As between the United States and Hawaii, as separate and independent governments, that order defines the full liability of the Government of the United States in respect of landing the troops at Honolulu. As between the Government of the United States and its officers, the question may arise whether that order was issued in good faith and for the purposes declared upon its face, or whether it was a pretext used for the purpose of assisting in the overthrow of the Queen's Government and the ultimate annexation of Hawaii to the United States.
In reference to this last suggestion, the committee, upon the evidence as it appears in their report (which they believe is a full, fair, and impartial statement of the facts attending and precedent to the landing of the troops), agree that the purposes of Capt. Wiltse and of Minister Stevens were only those which were legitimate, viz, the preservation of law and order to the extent of preventing a disturbance of the public peace which might, in the absence of the troops, injuriously affect the rights of the American citizens resident in Honolulu.
The troops from the Boston having rightfully and lawfully entered Honolulu, and having carried with them the protection of the laws of the United States for their citizens who otherwise were left without the protection of law, it was the right of the United States that they should remain there until a competent chief executive of Hawaii should have been installed in authority to take upon himself the civil power and to execute the necessary authority to provide for the protection of all the rights of citizens of the United States then in Honolulu, whether such rights were secured by treaty or were due to them under the laws of Hawaii. It was the further right of the officers representing the United States in Hawaii to remain there with the troops until all the conditions were present to give full assurance of security to the rights of all the citizens of the United States then in Honolulu.
Before the landing of the troops a committee of safety had been organized that sent a request to the commander of the Boston that troops should be landed for the purpose of preserving the public peace. To this request no response was made, and later in the day the commander of the Boston was informed that the committee of safety had withdrawn its request and then desired that no troops should be landed. But, disregarding all the action of the committee of safety and acting only upon his sense of duty to the people of the United States who were in Honolulu, Capt. Wiltse came to the conclusion that the troops should be landed, and he put them in a state of preparation for that purpose by lowering the boats, filling the cartridge belts of the men, and supplying them with proper accouterments for a stay on shore. After these preparations had been completed Minister Stevens went on board the ship (on Monday), and had an interview with Capt. Wiltse. The evidence shows that this interview related alone to the question of the preservation of law and order in Hawaii and the protection of Americans in their treaty rights. It seems that neither Minister Stevens nor Capt. Wiltse then fully comprehended the fact that the United States had the right, of its own authority, to send the troops on shore for the purpose of supplying to American citizens resident there the protection of law, which had been withdrawn or annulled, because of the fact that there was then an interregnum in the executive department of the Government of Hawaii. The rights of the United States at that moment were greater than they were supposed to be by Minister Stevens or Capt. Wiltse, and they were not the result of treaty rights or obligations, but of that unfailing right to give protection to citizens of the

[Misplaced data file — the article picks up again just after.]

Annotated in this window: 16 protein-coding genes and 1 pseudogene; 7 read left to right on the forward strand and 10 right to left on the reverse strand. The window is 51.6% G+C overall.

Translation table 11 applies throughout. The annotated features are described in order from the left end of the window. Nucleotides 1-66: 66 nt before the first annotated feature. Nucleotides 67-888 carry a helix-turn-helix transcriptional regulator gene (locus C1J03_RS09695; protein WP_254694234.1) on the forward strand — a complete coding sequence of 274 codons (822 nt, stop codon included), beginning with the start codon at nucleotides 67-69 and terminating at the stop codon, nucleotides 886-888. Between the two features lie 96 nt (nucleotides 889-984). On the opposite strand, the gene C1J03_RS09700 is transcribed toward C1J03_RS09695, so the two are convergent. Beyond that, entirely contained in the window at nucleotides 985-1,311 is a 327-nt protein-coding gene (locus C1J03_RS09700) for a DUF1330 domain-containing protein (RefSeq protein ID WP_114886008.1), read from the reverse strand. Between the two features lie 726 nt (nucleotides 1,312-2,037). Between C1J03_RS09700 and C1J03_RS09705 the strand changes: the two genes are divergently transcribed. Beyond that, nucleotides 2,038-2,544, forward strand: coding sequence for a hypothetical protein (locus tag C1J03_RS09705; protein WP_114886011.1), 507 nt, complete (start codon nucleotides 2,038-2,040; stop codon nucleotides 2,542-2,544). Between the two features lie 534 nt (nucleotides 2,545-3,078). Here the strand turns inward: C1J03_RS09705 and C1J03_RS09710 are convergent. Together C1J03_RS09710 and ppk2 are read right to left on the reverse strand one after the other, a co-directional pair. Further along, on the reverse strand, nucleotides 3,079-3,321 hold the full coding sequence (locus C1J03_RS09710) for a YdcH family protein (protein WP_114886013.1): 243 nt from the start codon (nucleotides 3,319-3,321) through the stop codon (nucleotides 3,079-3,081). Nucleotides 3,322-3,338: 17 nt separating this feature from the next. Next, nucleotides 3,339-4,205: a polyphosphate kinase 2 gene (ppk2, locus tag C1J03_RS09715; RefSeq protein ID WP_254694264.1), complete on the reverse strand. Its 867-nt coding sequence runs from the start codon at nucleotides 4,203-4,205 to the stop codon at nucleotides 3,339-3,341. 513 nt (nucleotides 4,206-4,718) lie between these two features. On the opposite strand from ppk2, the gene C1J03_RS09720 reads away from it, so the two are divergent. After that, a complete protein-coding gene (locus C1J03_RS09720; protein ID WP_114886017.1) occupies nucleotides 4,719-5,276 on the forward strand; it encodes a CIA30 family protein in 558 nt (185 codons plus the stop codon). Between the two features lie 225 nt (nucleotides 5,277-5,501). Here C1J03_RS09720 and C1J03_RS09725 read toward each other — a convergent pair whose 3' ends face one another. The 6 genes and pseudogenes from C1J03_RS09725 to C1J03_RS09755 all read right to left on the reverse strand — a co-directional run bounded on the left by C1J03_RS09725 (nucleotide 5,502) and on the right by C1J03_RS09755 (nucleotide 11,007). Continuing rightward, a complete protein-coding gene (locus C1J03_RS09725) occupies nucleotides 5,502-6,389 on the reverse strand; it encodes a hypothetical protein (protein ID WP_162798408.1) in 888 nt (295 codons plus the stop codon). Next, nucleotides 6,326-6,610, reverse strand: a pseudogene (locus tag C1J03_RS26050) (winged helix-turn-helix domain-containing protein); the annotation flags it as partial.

S. Doc. 231, pt 6----24